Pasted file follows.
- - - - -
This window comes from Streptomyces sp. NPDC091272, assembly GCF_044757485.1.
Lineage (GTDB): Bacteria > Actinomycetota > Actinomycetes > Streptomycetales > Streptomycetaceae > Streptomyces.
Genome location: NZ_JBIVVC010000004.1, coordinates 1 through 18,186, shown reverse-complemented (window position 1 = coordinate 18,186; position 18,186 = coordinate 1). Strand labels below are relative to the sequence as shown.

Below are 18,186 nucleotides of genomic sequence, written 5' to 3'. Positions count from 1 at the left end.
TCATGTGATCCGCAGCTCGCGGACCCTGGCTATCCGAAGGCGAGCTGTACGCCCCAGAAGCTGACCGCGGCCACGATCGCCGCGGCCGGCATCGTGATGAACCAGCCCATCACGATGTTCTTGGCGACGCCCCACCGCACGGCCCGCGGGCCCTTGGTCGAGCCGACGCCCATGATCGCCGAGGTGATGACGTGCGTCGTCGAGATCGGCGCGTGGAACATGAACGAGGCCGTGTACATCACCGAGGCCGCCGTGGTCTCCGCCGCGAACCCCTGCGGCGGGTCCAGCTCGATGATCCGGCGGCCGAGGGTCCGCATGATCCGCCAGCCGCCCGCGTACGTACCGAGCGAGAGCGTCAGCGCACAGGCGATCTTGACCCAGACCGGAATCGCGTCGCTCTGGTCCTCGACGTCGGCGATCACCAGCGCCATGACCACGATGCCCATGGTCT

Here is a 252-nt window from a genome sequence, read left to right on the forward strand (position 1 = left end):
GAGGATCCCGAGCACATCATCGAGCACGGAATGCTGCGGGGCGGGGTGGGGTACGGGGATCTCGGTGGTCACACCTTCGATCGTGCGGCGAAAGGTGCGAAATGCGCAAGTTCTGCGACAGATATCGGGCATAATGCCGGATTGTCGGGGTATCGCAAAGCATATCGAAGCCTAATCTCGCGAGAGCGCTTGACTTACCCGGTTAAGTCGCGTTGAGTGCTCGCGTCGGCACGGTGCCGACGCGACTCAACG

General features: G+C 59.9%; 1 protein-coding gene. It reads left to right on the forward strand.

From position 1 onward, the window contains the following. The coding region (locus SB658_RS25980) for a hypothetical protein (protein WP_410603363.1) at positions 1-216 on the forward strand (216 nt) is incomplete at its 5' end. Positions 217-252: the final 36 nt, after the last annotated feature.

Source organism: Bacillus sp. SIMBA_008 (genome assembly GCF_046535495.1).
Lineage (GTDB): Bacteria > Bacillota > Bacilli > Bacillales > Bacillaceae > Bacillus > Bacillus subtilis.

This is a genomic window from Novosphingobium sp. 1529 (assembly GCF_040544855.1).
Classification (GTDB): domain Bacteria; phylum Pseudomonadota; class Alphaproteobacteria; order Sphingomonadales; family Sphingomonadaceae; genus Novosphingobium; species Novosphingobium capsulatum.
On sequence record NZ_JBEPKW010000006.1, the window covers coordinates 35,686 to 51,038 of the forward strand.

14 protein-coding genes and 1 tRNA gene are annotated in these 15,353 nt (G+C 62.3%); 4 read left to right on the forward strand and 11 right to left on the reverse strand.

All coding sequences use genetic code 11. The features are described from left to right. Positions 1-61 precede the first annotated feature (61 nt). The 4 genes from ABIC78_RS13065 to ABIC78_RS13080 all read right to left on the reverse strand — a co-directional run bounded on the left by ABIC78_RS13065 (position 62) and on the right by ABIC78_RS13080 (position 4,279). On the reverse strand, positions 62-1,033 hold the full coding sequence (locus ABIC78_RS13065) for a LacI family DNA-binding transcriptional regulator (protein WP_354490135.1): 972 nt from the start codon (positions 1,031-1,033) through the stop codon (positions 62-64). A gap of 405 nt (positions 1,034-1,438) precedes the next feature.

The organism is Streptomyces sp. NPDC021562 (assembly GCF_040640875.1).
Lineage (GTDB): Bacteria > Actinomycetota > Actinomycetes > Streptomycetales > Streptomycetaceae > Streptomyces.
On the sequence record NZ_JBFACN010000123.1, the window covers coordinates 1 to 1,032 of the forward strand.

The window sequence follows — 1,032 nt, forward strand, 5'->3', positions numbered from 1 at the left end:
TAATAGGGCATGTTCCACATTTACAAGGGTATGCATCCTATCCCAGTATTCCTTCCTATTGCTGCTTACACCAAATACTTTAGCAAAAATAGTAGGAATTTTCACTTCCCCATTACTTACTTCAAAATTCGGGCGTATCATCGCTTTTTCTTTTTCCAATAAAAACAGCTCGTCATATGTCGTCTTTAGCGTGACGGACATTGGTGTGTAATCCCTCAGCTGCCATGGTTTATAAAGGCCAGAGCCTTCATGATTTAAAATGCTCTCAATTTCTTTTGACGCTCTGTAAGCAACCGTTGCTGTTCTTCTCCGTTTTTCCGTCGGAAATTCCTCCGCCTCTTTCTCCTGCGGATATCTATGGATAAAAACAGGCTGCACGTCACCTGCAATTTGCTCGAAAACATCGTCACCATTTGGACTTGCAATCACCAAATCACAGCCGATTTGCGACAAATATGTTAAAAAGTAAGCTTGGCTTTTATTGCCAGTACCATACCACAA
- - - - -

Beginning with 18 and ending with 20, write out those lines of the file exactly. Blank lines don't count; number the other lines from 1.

Lineage (GTDB): Bacteria > Actinomycetota > Actinomycetes > Streptomycetales > Streptomycetaceae > Streptomyces.
On the sequence record NZ_JBFACN010000123.1, the window covers coordinates 1 to 1,032 of the forward strand.

The window sequence follows — 1,032 nt, forward strand, 5'->3', positions numbered from 1 at the left end: